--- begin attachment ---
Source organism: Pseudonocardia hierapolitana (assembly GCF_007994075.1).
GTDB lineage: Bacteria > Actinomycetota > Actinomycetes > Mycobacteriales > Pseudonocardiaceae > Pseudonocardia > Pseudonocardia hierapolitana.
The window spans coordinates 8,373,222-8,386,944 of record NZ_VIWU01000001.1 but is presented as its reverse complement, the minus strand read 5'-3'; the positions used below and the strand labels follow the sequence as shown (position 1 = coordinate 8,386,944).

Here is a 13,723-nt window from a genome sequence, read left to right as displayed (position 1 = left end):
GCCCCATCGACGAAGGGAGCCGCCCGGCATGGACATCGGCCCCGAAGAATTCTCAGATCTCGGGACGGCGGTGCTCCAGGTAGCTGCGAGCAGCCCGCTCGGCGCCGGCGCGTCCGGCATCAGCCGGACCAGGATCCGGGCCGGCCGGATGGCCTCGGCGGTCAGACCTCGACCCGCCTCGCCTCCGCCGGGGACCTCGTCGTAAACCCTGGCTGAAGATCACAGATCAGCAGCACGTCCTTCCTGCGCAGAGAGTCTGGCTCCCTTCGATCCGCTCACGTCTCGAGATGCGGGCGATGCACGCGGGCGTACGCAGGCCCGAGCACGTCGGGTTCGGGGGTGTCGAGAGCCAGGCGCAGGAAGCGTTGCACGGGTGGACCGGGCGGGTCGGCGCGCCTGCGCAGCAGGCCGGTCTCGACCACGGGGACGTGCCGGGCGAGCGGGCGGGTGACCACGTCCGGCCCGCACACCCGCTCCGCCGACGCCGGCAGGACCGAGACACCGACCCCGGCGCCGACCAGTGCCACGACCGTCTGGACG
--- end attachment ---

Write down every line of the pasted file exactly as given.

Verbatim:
Source organism: Pseudonocardia hierapolitana (assembly GCF_007994075.1).
GTDB lineage: Bacteria > Actinomycetota > Actinomycetes > Mycobacteriales > Pseudonocardiaceae > Pseudonocardia > Pseudonocardia hierapolitana.
The window spans coordinates 8,373,222-8,386,944 of record NZ_VIWU01000001.1 but is presented as its reverse complement, the minus strand read 5'-3'; the positions used below and the strand labels follow the sequence as shown (position 1 = coordinate 8,386,944).

Here is a 13,723-nt window from a genome sequence, read left to right as displayed (position 1 = left end):
GCCCCATCGACGAAGGGAGCCGCCCGGCATGGACATCGGCCCCGAAGAATTCTCAGATCTCGGGACGGCGGTGCTCCAGGTAGCTGCGAGCAGCCCGCTCGGCGCCGGCGCGTCCGGCATCAGCCGGACCAGGATCCGGGCCGGCCGGATGGCCTCGGCGGTCAGACCTCGACCCGCCTCGCCTCCGCCGGGGACCTCGTCGTAAACCCTGGCTGAAGATCACAGATCAGCAGCACGTCCTTCCTGCGCAGAGAGTCTGGCTCCCTTCGATCCGCTCACGTCTCGAGATGCGGGCGATGCACGCGGGCGTACGCAGGCCCGAGCACGTCGGGTTCGGGGGTGTCGAGAGCCAGGCGCAGGAAGCGTTGCACGGGTGGACCGGGCGGGTCGGCGCGCCTGCGCAGCAGGCCGGTCTCGACCACGGGGACGTGCCGGGCGAGCGGGCGGGTGACCACGTCCGGCCCGCACACCCGCTCCGCCGACGCCGGCAGGACCGAGACACCGACCCCGGCGCCGACCAGTGCCACGACCGTCTGGACG